What is epilepsy? Epilepsy is a brain disorder that causes recurring seizures. An abnormal area in your brain sometimes sends bursts of electrical activity that cause your seizures. A birth defect, tumor, stroke, dementia, injury, or infection may cause epilepsy. The cause of your epilepsy may not be known. If your seizures are not controlled, epilepsy may become life-threatening.

What are the signs and symptoms of an epileptic seizure? An epileptic seizure usually lasts a few seconds to a few minutes. Your signs and symptoms will depend on which area of your brain is affected. You may experience any of the following:

How is epilepsy diagnosed? Your caregiver will ask about your health conditions and what medicines you take. Tell him when your seizures occurred and how often. Your caregiver will need a detailed description of your seizure. If possible, bring someone who has seen your seizure with you to your visit. You may need any of the following:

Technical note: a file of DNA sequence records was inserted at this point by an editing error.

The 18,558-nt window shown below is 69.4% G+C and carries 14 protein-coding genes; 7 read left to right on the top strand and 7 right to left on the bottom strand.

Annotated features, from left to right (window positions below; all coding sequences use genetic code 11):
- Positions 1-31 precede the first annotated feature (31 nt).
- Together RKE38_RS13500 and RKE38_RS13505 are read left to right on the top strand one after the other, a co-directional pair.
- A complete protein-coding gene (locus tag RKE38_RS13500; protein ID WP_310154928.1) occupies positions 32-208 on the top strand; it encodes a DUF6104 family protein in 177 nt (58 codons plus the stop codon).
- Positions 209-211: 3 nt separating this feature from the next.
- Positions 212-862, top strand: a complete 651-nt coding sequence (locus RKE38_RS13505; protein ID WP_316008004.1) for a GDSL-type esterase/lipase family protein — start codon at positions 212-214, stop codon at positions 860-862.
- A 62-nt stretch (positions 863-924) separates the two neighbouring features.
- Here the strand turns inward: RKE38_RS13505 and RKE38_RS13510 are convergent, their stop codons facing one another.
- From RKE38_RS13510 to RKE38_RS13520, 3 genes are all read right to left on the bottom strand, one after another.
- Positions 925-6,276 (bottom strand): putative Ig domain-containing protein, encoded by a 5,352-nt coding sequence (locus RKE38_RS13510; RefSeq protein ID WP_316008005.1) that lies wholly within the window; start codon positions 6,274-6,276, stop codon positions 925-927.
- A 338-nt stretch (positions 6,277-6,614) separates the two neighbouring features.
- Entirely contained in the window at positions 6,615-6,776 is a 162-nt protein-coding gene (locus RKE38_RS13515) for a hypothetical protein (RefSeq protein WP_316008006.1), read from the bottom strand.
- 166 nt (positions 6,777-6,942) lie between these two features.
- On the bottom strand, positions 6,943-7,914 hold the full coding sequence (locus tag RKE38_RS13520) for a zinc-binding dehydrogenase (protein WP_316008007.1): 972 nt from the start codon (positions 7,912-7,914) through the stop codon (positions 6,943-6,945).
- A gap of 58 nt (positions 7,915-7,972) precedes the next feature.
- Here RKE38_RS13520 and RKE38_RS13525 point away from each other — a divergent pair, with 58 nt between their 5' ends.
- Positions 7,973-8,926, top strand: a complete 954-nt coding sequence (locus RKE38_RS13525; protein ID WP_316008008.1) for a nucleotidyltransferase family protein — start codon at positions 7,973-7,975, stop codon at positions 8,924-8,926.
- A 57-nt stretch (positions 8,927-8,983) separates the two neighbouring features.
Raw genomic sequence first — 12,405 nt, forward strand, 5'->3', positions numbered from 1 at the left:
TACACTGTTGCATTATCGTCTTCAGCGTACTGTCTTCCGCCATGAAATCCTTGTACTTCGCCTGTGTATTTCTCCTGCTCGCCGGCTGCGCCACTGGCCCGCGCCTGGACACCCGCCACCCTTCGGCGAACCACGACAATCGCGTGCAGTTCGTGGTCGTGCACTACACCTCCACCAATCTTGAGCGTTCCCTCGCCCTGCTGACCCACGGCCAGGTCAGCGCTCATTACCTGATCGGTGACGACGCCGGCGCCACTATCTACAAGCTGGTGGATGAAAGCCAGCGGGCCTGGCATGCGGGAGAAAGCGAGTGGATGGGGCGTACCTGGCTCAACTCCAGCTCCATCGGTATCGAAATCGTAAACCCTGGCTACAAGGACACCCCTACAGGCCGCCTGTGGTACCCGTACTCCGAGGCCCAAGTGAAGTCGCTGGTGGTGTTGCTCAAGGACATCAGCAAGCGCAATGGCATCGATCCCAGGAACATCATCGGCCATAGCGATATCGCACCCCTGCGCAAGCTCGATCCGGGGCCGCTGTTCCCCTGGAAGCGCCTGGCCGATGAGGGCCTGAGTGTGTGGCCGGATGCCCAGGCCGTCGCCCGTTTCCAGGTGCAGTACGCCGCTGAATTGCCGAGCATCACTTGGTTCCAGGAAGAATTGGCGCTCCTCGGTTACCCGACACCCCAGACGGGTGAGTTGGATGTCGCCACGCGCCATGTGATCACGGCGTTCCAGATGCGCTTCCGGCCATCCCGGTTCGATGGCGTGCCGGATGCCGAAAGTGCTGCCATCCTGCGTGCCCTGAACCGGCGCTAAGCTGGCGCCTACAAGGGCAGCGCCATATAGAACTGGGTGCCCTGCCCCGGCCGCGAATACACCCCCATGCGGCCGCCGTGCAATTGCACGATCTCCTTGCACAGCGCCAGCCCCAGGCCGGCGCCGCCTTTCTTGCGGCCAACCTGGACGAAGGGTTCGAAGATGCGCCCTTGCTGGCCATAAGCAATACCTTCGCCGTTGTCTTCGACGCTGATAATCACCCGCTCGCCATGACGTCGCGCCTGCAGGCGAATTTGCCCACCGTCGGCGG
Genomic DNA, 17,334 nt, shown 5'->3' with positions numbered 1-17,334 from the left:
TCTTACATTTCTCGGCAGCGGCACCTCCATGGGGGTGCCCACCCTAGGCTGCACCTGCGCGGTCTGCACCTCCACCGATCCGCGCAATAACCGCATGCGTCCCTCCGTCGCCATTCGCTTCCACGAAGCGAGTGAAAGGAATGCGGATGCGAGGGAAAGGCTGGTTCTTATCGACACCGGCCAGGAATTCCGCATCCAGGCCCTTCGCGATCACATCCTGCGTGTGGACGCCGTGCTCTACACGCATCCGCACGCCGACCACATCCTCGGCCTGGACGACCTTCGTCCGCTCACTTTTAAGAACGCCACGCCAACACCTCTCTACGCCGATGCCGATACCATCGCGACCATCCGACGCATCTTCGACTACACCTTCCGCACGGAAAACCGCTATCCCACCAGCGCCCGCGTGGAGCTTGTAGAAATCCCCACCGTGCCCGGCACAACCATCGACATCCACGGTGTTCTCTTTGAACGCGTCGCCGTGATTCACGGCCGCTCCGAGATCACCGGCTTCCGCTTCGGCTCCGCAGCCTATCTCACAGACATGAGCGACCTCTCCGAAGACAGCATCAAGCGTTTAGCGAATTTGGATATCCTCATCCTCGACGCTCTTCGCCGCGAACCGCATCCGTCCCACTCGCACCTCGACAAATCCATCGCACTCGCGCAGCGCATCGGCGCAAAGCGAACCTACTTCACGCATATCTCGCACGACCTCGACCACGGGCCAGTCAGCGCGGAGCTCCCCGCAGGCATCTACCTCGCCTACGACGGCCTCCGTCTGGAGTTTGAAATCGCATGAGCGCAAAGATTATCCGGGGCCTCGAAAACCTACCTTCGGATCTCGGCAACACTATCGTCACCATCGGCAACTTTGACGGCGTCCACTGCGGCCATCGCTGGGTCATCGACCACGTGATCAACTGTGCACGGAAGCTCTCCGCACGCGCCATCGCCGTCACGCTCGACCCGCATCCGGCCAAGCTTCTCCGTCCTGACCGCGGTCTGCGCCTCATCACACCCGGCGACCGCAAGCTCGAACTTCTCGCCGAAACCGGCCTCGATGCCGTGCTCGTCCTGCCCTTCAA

How is epilepsy treated? The goal of treatment is to try to stop your seizures completely. You may need any of the following:

What are the risks of epilepsy? After a seizure you may feel confused or have a headache. The recovery phase can last minutes or up to 2 weeks. Epilepsy may increase your risk for depression and anxiety. Fear of seizures may affect your independence, such as driving, employment, and social relationships. Seizures can cause serious injury or sudden death.

What do I need to know about epilepsy?

How can others keep me safe if I have an epileptic seizure? Give the following instructions to family, friends, and coworkers:

First Aid: Convulsions
First Aid: Convulsions

When should I contact my caregiver?

When should I seek care immediately or call 911?


You have the right to help plan your care. Learn about your health condition and how it may be treated. Discuss treatment options with your caregivers to decide what care you want to receive. You always have the right to refuse treatment. The above information is an educational aid only. It is not intended as medical advice for individual conditions or treatments. Talk to your doctor, nurse or pharmacist before following any medical regimen to see if it is safe and effective for you.

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